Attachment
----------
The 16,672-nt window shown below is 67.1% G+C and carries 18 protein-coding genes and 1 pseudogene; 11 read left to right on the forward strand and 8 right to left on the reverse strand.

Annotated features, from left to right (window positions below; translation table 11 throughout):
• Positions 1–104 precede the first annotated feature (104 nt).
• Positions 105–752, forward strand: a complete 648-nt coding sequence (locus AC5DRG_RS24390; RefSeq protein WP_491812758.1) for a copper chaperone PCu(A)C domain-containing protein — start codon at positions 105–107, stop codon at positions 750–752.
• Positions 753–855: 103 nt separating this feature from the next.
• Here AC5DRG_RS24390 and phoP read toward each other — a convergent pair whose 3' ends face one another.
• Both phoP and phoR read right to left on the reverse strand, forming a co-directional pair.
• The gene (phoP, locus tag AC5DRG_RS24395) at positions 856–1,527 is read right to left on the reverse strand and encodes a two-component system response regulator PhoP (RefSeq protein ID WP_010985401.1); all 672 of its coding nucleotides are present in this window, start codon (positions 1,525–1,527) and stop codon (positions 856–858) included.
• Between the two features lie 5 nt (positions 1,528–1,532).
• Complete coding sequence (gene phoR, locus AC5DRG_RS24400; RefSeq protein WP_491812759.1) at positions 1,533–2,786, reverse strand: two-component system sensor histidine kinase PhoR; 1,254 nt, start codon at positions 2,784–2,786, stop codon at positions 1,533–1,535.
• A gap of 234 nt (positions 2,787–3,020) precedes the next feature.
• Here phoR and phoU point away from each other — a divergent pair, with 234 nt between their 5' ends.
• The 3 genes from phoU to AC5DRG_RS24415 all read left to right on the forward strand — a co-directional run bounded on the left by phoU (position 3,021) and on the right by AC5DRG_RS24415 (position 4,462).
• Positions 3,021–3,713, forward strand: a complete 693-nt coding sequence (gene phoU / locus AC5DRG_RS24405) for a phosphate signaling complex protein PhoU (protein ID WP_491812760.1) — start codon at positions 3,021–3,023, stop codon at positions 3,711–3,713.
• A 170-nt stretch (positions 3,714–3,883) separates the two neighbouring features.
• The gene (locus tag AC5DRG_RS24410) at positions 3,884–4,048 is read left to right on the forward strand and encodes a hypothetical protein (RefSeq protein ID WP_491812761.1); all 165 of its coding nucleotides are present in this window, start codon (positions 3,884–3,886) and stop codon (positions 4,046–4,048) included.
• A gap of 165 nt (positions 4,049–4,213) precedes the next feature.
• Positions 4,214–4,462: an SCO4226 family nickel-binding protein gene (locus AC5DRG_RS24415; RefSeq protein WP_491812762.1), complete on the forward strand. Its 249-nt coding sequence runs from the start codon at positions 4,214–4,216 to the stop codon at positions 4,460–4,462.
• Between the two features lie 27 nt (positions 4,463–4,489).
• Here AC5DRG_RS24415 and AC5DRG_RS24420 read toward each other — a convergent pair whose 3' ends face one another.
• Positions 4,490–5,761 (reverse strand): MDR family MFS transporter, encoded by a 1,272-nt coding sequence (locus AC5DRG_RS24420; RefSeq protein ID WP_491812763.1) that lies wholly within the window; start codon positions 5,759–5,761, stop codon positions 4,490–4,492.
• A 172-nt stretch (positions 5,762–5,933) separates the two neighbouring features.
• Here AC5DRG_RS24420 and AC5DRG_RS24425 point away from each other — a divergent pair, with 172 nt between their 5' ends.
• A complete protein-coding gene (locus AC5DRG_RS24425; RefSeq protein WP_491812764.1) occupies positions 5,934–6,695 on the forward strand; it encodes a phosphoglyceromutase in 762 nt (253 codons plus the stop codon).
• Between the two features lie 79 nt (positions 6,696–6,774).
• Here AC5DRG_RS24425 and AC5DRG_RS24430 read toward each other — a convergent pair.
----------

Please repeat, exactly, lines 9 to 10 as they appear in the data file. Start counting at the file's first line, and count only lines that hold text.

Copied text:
• Between the two features lie 5 nt (positions 1,528–1,532).
• Complete coding sequence (gene phoR, locus AC5DRG_RS24400; RefSeq protein WP_491812759.1) at positions 1,533–2,786, reverse strand: two-component system sensor histidine kinase PhoR; 1,254 nt, start codon at positions 2,784–2,786, stop codon at positions 1,533–1,535.